PHYS 302
: Unit 10 Viewing Notes –
Athabasca University
1
PHYS 302: Vibrations and Waves – Unit 10 Viewing Notes
You may note that this is MIT lecture 11 and that the recording date is 12 days after the previous lecture included in
PHYS 302
. Lecture 10 was the Exam Review provided as Supplementary Material in Unit 9, and presumably MIT
has a formal exam week during which there are no lectures.
The topic of this lecture is Fourier analysis. It turns out that our known ability to represent an arbitrary vibration in
terms of normal modes has already shown us the equivalent of Fourier analysis (2:10), but without calling it that.
We wish to examine how such a representation helps us to deal with initial conditions. In representing the vibratory
displacement as a superposition of normal modes we have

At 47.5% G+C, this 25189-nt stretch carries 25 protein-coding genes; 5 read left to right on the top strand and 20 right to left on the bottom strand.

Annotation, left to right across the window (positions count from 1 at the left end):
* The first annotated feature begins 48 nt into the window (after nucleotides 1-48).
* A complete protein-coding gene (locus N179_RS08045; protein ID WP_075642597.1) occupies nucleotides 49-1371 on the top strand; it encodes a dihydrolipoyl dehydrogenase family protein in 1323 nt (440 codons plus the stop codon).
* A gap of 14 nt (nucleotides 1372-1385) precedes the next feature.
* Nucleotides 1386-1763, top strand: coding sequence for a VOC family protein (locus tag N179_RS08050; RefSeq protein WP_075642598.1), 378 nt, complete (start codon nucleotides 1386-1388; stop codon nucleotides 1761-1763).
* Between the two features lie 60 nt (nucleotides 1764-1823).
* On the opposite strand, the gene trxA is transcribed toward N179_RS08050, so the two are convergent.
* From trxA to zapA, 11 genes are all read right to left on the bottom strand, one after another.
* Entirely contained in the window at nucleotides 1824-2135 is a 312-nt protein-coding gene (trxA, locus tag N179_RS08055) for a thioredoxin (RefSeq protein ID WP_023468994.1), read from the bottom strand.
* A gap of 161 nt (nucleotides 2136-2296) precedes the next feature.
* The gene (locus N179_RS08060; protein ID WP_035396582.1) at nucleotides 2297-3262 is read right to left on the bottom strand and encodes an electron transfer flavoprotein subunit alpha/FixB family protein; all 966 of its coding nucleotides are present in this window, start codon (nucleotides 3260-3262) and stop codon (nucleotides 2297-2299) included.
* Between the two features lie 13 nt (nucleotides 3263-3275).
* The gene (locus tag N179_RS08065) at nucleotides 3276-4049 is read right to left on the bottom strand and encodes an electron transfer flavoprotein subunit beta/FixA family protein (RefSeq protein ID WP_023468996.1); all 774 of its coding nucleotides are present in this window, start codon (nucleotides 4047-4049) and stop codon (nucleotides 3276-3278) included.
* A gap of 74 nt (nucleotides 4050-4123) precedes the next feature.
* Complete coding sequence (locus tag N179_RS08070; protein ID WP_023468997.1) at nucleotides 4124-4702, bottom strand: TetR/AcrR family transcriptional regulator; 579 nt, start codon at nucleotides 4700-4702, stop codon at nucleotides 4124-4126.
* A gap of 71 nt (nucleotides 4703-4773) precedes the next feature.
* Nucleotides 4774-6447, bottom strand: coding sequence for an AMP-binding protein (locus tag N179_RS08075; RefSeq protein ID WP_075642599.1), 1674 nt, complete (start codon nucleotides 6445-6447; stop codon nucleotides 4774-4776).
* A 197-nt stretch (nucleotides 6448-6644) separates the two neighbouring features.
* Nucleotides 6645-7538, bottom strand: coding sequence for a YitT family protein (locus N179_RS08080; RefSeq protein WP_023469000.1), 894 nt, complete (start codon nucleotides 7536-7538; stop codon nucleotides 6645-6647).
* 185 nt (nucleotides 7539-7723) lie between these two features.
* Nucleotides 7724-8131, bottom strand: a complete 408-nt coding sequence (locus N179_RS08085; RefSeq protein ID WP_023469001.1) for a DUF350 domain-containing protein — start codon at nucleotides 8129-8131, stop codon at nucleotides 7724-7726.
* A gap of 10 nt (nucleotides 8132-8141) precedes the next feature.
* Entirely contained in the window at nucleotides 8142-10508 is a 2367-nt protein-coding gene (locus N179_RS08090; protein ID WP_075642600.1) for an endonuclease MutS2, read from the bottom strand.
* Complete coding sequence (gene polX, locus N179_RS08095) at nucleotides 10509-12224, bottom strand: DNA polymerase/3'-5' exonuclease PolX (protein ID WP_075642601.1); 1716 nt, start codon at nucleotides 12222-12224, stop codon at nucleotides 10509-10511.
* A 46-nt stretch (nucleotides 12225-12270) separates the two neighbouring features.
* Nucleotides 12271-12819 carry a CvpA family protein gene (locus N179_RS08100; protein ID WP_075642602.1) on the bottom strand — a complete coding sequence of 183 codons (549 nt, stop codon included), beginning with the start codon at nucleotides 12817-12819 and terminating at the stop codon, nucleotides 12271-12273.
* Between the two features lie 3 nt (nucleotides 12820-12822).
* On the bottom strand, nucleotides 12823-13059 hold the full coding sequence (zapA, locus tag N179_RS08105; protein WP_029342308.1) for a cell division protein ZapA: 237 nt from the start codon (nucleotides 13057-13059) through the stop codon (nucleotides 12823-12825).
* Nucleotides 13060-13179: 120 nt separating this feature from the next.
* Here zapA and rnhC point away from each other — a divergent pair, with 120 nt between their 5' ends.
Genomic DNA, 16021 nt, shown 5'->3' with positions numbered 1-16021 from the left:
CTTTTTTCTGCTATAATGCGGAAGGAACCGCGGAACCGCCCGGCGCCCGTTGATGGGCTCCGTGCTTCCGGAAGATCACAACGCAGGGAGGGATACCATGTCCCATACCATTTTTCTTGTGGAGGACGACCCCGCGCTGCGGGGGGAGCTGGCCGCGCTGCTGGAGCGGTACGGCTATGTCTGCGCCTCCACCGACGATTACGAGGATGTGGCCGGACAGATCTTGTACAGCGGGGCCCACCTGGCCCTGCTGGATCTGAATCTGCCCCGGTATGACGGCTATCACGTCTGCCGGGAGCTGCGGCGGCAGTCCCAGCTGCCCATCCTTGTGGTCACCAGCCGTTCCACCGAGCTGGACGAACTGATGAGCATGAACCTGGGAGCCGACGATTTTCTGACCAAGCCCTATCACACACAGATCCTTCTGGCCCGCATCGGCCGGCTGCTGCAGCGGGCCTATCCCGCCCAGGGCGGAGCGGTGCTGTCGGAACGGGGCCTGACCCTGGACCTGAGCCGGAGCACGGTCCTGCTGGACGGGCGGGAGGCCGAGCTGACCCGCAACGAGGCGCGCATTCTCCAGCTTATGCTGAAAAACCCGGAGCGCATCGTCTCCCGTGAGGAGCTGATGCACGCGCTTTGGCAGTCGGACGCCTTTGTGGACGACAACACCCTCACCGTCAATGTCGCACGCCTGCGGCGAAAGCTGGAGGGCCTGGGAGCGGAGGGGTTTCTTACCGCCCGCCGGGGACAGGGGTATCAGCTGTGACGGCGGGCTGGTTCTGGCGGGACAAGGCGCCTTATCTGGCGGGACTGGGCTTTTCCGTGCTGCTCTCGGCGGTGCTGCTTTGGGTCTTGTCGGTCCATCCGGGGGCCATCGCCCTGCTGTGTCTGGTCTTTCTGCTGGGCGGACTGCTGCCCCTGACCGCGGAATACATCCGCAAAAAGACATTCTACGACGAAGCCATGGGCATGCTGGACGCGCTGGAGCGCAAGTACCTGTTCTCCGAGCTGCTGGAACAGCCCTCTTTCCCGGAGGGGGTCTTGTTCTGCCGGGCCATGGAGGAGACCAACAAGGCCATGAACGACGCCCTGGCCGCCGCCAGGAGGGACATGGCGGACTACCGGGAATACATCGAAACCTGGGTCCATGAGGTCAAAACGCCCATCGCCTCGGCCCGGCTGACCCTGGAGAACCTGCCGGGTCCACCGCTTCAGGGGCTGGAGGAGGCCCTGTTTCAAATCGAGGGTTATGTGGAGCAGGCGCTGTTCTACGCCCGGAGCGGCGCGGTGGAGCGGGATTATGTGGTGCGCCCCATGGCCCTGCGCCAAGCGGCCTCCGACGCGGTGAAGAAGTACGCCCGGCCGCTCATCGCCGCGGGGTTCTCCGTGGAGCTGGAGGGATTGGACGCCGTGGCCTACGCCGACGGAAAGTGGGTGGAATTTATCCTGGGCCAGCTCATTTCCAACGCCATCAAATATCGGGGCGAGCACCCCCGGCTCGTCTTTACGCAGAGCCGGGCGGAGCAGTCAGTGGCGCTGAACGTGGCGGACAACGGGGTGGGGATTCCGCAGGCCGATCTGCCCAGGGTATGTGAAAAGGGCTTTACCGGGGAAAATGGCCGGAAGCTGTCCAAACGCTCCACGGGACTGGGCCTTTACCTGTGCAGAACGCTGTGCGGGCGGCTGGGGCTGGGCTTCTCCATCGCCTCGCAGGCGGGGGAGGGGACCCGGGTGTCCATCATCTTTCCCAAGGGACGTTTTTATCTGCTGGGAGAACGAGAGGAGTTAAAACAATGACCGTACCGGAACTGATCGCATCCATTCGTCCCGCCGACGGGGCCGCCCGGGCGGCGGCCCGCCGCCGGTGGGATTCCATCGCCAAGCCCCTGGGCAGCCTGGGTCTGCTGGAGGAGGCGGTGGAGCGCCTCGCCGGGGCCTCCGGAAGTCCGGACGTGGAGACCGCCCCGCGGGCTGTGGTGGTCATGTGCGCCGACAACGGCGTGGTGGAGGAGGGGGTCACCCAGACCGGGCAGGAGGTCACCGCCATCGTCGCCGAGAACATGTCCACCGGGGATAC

1
( , )
sin(
)cos
n
n
n
n
y x t
B
k x
t
, with
n
n
L
k
and
n
n
vk
. If we are working from an initial condition, then
t
=0 and
2
1
2
3
( ,0)
sin(
)
sin(
)
...
x
x
L
L
y x
B
B
B
(2:45). Fourier analysis can show us how each
B
n
corresponds to part of the initial condition, but first we need to
discuss some general considerations about Fourier series. For any singlevalued regular function a series can be
formed
0
2
1
1
( )
cos
sin
A
m
m
m
m
f x
A
mx
B
mx
, where the first, second, and third parts are singled out for
discussion (4:45). We have to find the values for the
A
m
and the
B
m
, given an initial value for the function at all
points. This will involve integral calculus again. If you do not have a deep acquaintance with integral calculus, you
should follow these viewing notes carefully. One important aspect of the definite integral is that it reflects the
average value of a function. The average value of a sequence of
N
numbers is their sum divided by
N
. Similarly, the
average value of a function is its definite integral over an interval, divided by the length of the interval. Consider the
interval 
π
to
π
. Over this interval, the second term has cos functions, and cos(
m
π
) is 1 for any positive integer
m
.
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 Spring '10
 martinconner
 Calculus, Derivative, Cos

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